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Modris Baum May 10, 2012 01:29AM
This is a talk page topic. Click the thread header photo to see more info.

Anthophyllite is one of several minerals that has come and gone from the Buckwheat Dolomite (Franklin NJ) list. It's still a valid mineral - but not at Franklin.

Does anyone know what has happened with this?

Thanks - Modris

Edited 1 time(s). Last edit at 05/10/2012 02:34AM by Modris Baum.
Olav Revheim May 11, 2012 08:22AM

I cannot help in answering what happened at the locality entry, but I am curious on the environment in which the "anthophyllite?" of your photo has formed. Can you share any information on associated minerals testing etc.?

The reasoin I am asking is that anthophyllite is formed ( as a general rule of thumb, not without exceptions) in relatively high PT environments associated with other Mg minerals such as talc, phlogopite, magnesite, chlorite etc, with a high Mg/Ca ratio. It appears from your photo that the "anthophyllite?" has formed with dolomite as a late hydrothermal mineral. If so, it would be an unusual association for anthophyllite, and therefore very interesting.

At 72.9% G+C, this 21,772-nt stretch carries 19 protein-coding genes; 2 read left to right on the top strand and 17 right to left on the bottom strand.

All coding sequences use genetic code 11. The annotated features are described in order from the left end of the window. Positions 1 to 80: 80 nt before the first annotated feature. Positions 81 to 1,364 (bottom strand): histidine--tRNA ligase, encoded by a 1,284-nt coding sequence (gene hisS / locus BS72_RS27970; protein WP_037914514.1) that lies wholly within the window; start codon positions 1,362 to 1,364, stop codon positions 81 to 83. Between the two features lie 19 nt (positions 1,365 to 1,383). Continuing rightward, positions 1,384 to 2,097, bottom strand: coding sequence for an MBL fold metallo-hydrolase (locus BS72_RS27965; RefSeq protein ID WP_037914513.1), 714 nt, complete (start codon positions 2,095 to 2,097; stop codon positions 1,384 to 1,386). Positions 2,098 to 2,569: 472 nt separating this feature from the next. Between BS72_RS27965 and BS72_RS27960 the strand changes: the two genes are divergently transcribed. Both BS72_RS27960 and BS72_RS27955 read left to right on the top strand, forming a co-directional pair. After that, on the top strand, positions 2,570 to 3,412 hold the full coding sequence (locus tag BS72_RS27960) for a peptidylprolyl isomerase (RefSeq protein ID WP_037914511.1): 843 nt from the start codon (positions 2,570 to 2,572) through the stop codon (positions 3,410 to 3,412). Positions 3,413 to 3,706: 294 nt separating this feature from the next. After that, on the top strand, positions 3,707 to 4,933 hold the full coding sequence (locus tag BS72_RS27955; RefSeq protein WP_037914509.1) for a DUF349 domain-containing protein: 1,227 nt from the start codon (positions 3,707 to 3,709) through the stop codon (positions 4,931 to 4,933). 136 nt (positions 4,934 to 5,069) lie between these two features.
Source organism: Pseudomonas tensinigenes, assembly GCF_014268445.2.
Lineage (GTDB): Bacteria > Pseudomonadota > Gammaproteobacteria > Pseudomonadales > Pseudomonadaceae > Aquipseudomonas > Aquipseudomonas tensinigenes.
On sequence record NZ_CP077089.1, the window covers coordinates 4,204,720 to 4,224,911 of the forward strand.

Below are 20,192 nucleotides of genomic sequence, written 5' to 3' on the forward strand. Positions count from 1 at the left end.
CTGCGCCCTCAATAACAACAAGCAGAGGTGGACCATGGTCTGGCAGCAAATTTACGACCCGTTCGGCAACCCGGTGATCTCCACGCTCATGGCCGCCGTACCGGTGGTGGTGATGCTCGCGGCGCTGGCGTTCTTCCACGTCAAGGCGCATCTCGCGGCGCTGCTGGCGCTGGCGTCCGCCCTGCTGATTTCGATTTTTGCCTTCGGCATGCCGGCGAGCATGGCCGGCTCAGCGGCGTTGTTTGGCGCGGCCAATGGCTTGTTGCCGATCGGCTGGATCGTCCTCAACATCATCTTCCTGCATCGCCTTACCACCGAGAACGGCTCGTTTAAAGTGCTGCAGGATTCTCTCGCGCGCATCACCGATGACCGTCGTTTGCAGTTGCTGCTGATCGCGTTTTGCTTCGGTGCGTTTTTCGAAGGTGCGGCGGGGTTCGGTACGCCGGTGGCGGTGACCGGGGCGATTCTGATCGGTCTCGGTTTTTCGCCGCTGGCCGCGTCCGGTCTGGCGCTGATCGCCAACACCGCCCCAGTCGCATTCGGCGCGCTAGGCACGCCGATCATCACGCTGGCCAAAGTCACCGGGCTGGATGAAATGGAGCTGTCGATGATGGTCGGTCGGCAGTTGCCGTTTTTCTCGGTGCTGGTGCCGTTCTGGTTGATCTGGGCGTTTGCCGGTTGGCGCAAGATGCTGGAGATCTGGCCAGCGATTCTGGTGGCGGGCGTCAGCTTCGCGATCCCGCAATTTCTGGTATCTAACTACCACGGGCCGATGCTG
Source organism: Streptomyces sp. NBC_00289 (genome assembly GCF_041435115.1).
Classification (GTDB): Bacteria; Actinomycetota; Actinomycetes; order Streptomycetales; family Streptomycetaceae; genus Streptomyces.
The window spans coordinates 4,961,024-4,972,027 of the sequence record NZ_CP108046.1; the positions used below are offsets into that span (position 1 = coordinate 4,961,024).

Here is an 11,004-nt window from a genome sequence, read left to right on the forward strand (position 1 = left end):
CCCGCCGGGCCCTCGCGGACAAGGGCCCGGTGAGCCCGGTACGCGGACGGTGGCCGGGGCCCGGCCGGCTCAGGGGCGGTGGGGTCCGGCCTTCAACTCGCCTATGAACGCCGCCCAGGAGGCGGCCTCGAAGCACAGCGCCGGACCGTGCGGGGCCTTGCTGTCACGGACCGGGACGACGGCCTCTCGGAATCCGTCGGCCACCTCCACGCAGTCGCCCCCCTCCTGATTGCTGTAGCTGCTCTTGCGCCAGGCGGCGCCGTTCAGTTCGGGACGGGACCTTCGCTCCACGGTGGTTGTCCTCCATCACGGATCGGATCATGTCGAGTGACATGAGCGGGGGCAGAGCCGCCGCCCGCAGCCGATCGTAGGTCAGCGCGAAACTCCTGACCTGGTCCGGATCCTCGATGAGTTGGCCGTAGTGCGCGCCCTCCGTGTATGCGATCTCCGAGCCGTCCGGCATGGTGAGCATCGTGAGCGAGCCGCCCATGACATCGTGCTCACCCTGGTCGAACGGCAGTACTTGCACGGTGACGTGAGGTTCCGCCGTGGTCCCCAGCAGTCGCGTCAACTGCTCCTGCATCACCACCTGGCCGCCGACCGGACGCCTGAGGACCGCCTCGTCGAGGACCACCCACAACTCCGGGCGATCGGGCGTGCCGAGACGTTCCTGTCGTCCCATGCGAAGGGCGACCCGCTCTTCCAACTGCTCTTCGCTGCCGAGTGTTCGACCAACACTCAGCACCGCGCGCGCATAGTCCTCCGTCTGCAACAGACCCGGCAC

Spencer Ivan Mather May 11, 2012 11:44AM
Yes, this is deffinately a strange occurance, I'v never heard of Anthophyllite forming in or on or with dolomite before, as Olav said, anthophyllite is usually a mineral from high PT environments!
Jolyon & Katya Ralph May 11, 2012 01:57PM
Normally, if a mineral has previously been reported from a site, but is now known NOT to occur there, it should remain in the mineral list but marked as "erroneously reported" along with a reference to the discreditation.

Minerals should not just be deleted from lists because you "know it's not found there".
Modris Baum May 11, 2012 05:08PM
Olav & Jolyon,

The occurrence is in the so-called "Buckwheat Dolomite". According to Palache (1935) and Dunn (1995) it occurred as a "veinlike mass of gray dolomite" in the west wall of the Buckwheat Open Cut in the Franklin Mine. ... varied minerals, however, have no evident relation to the Zn-Mn-Fe character of the orebodies." (See Buckwheat Pit for the references as well as a species list - which however includes minerals from the orebody as well as from the dolomite.)

Peters et al (1983) published a list of mineral found in this environment In the Mineralogical Record but I don't have a copy of this article and I don't know if "anthophyllite" was on this list. However the Feb 1961 issue of The Picking Table (Vol 2, #1) states that "the list of Franklin-Ogdensburg mineral species validated by Professor Frondel has been brough up to date. Several additions have been made: allmandite, anthophyllite ..."